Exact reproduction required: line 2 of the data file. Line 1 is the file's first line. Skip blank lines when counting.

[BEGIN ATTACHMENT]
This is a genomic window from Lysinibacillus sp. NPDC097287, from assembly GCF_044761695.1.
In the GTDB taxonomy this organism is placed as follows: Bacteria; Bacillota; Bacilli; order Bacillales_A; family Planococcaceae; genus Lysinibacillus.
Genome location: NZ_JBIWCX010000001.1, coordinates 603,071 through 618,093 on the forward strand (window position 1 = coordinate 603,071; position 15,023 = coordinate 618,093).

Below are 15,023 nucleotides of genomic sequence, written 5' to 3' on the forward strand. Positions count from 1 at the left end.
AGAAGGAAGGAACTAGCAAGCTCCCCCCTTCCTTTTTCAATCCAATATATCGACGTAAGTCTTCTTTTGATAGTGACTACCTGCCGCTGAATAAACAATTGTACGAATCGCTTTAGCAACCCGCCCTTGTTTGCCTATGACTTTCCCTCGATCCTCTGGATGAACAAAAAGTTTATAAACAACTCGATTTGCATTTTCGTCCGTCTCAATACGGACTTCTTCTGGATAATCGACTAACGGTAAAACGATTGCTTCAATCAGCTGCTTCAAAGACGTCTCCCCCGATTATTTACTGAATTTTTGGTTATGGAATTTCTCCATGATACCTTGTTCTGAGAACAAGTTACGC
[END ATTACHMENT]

In the GTDB taxonomy this organism is placed as follows: Bacteria; Bacillota; Bacilli; order Bacillales_A; family Planococcaceae; genus Lysinibacillus.